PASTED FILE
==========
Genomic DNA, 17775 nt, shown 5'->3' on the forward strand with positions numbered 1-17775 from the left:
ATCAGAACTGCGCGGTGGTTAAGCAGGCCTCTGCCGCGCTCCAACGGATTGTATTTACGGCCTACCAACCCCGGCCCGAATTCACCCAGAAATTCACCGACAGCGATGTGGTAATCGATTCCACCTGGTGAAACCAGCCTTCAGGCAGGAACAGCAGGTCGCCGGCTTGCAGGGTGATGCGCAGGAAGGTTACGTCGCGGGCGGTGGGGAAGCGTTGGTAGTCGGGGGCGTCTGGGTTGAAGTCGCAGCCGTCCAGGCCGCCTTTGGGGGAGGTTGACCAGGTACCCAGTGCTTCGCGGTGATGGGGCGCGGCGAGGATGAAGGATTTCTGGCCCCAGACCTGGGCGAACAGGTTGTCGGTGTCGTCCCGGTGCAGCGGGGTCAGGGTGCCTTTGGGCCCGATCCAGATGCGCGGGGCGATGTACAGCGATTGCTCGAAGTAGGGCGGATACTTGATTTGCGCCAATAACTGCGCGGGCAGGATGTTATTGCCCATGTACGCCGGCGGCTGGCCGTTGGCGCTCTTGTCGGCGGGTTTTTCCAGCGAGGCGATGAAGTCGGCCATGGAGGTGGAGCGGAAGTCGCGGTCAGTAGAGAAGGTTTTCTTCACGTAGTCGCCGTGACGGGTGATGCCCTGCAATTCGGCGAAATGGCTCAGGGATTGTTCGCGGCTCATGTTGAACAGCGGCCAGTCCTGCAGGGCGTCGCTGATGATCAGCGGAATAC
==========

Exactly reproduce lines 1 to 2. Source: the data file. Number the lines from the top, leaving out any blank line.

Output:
Genomic DNA, 17775 nt, shown 5'->3' on the forward strand with positions numbered 1-17775 from the left:
ATCAGAACTGCGCGGTGGTTAAGCAGGCCTCTGCCGCGCTCCAACGGATTGTATTTACGGCCTACCAACCCCGGCCCGAATTCACCCAGAAATTCACCGACAGCGATGTGGTAATCGATTCCACCTGGTGAAACCAGCCTTCAGGCAGGAACAGCAGGTCGCCGGCTTGCAGGGTGATGCGCAGGAAGGTTACGTCGCGGGCGGTGGGGAAGCGTTGGTAGTCGGGGGCGTCTGGGTTGAAGTCGCAGCCGTCCAGGCCGCCTTTGGGGGAGGTTGACCAGGTACCCAGTGCTTCGCGGTGATGGGGCGCGGCGAGGATGAAGGATTTCTGGCCCCAGACCTGGGCGAACAGGTTGTCGGTGTCGTCCCGGTGCAGCGGGGTCAGGGTGCCTTTGGGCCCGATCCAGATGCGCGGGGCGATGTACAGCGATTGCTCGAAGTAGGGCGGATACTTGATTTGCGCCAATAACTGCGCGGGCAGGATGTTATTGCCCATGTACGCCGGCGGCTGGCCGTTGGCGCTCTTGTCGGCGGGTTTTTCCAGCGAGGCGATGAAGTCGGCCATGGAGGTGGAGCGGAAGTCGCGGTCAGTAGAGAAGGTTTTCTTCACGTAGTCGCCGTGACGGGTGATGCCCTGCAATTCGGCGAAATGGCTCAGGGATTGTTCGCGGCTCATGTTGAACAGCGGCCAGTCCTGCAGGGCGTCGCTGATGATCAGCGGAATAC